Editor’s Note: In a letter to the editor following Foreign Affairs articles by Stephen Biddle and Karl Eikenberry, Michael O’Hanlon argues both authors convey excessively negative assessments of the Afghanistan war and the country’s future prospects. While O’Hanlon concedes that some of the lofty initial hopes of policymakers have not been met, he also notes the United States can still achieve its core strategic goal there.
Stephen Biddle and Karl Eikenberry are outstanding public servants and scholars, but their respective articles on Afghanistan (“Ending the War in Afghanistan” and “The Limits of Counterinsurgency Doctrine in Afghanistan,” September/October 2013) convey excessively negative assessments of how the war is going and of Afghanistan’s prospects. Their arguments could reinforce the current American malaise about the ongoing effort and thereby reduce the odds that the United States will continue to play a role in Afghanistan after the current NATO-led security mission there ends in December 2014. That would be regrettable; the United States should lock in and solidify its gains in Afghanistan, not cut its losses.
Biddle argues that the U.S. Congress and other donors are unlikely to keep funding the Afghan government after 2014. Based on this conclusion, he states that the only other viable options for Washington are to broker a power-sharing deal between the Afghan government and the Taliban or to end its mission immediately.
This argument hinges on Biddle’s assessment of U.S. politics more than any military or strategic analysis. His reference to U.S. policy in Vietnam in 1973–75 is overdone. A more relevant historical precedent for Afghanistan is the fact that Washington has maintained long-standing security and economic commitments to partners such as Egypt, Greece, Israel, South Korea, Taiwan, and Turkey. These cases belie the contention that the United States has too short an attention span to sustain aid to important allies over a protracted period. Future U.S. commitments to Afghanistan would probably incur only ten percent of the cost and casualties of the war to date. If the mission succeeds, moreover, Congress is likely to continue to provide funding. It is a curious and circular argument to say that because the mission might fail in the future — due to Washington’s undependable staying power — the United States should throw in the towel and concede defeat now.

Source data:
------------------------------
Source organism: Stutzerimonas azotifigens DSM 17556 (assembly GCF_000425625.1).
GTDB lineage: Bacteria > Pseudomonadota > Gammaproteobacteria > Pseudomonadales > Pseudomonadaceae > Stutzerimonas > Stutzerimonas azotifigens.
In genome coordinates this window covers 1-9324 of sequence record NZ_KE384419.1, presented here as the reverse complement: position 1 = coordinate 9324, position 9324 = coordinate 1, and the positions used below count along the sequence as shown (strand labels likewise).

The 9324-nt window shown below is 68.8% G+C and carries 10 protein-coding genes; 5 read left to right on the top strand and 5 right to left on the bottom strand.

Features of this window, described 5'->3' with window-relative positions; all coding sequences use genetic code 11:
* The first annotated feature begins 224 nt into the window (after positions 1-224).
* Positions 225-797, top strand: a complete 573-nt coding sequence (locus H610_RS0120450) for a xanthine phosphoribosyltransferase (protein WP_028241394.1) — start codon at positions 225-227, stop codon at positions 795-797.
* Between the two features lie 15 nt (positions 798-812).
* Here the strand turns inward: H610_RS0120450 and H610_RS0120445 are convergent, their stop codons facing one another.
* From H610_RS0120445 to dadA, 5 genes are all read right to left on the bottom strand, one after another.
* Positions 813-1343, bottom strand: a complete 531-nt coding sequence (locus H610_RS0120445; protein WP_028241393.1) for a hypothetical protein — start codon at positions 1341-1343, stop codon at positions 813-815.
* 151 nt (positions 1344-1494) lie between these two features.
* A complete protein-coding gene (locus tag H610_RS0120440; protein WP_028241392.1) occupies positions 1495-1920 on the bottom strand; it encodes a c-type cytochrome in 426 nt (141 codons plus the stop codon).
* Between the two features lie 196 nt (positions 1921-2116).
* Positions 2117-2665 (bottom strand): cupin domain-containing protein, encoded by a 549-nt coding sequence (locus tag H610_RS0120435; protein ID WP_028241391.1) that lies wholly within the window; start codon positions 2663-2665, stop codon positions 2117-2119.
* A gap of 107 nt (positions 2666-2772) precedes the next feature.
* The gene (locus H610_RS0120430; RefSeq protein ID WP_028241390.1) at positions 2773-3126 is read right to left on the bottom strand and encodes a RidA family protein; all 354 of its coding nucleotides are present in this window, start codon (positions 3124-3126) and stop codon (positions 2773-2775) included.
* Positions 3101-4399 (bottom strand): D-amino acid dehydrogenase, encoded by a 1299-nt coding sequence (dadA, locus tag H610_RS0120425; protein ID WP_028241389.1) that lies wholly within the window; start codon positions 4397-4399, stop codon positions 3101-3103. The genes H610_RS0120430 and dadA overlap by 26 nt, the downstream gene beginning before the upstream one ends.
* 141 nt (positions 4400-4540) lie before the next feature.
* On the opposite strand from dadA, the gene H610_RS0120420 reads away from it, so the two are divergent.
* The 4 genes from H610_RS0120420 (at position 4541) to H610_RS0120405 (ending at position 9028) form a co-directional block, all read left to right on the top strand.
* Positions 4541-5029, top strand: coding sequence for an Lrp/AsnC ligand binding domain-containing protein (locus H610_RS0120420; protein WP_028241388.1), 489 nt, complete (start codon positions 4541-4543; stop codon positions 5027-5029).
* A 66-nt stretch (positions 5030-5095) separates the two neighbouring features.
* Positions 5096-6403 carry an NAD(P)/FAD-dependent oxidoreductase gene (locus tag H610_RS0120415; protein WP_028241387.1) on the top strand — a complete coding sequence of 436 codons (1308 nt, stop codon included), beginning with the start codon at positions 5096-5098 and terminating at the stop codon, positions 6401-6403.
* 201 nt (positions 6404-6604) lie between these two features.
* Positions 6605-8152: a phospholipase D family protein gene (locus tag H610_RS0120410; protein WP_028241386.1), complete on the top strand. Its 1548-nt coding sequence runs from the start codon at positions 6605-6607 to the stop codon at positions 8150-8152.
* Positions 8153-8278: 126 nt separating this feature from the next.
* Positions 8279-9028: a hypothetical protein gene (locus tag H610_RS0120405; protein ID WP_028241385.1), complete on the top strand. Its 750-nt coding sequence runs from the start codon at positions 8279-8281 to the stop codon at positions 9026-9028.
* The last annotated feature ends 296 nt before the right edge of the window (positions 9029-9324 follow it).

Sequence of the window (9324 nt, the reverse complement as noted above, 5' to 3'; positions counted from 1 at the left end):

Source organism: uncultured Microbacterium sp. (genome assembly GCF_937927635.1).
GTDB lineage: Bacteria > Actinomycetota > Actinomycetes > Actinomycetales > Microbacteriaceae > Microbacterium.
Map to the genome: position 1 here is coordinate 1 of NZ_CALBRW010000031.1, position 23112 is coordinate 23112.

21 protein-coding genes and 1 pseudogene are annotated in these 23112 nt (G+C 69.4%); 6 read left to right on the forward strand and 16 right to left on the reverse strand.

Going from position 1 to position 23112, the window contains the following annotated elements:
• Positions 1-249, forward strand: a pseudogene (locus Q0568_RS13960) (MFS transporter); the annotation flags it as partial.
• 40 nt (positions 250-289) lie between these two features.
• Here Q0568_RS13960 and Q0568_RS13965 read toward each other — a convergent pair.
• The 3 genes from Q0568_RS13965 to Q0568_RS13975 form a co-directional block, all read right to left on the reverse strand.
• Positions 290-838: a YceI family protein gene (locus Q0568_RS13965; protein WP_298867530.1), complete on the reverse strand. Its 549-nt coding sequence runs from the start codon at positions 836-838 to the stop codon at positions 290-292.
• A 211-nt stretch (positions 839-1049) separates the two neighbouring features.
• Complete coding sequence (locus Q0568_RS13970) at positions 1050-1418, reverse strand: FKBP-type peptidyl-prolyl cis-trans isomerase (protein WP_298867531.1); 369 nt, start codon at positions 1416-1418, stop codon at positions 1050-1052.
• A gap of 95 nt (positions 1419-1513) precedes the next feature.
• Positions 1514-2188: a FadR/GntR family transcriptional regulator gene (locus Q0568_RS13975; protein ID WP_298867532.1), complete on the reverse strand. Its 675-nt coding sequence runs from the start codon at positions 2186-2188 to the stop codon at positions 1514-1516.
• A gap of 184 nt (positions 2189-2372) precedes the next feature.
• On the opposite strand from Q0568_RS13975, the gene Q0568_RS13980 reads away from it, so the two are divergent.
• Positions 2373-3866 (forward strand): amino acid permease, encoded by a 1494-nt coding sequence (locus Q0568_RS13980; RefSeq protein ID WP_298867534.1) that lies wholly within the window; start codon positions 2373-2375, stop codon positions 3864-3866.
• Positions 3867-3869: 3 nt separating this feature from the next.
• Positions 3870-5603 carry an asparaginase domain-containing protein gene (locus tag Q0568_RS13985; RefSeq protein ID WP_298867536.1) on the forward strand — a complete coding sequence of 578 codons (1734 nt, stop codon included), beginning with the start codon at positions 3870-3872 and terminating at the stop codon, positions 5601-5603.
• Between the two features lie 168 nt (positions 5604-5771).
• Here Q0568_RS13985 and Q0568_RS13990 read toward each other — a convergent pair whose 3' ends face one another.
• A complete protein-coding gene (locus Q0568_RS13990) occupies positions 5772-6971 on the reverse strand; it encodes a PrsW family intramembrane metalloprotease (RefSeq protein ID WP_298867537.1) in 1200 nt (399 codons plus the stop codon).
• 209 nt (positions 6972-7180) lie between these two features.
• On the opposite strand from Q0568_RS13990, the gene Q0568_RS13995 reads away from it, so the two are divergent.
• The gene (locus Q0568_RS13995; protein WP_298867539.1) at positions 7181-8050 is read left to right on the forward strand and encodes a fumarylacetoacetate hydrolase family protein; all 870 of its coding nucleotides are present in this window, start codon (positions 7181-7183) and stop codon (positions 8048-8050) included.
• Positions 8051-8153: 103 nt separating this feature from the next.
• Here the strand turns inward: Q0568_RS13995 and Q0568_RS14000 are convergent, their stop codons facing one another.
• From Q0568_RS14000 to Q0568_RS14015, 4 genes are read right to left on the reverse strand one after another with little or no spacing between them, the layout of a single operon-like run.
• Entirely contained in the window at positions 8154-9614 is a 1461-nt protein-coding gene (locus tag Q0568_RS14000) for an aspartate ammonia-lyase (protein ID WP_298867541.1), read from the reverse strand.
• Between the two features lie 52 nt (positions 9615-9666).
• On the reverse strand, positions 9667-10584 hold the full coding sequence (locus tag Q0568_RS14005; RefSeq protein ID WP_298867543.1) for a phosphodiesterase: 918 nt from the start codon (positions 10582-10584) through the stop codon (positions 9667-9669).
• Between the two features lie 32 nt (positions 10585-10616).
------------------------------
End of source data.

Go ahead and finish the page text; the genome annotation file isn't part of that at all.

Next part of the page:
Eikenberry makes some reasonable points about the excessive hopes placed in comprehensive counterinsurgency doctrine over the past decade or so, including in Afghanistan. Many of his specific critiques ring true. But Eikenberry underrates how far Afghanistan has come — in part due to his own efforts as U.S. military commander in Afghanistan and then U.S. ambassador to Kabul. The Afghan security forces have many good leaders and dedicated troops; they now lead 99 percent of all combat operations and sustain 200 or more fatalities a month without cracking. That represents a partial success of the counterinsurgency policy that Eikenberry criticizes. So does the community of Afghan reformers that Eikenberry and others personally helped nurture in recent years. It is true that counterinsurgency strategy may have fallen short of its proponents’ aspirations and may require an overhaul before being applied to future conflicts. But that fact does not make the overall concept or its application in Afghanistan a failure.
Even if political reforms and counterinsurgency have not achieved the loftier goals that U.S. policymakers once imagined for Afghanistan, the United States can still achieve its core strategic goals there by building up a state that is at least resilient enough to fend off the Taliban in most population and economic centers. The situation in Afghanistan today is a far cry from failure, and the case for pulling up stakes and coming home now is strategically unpersuasive.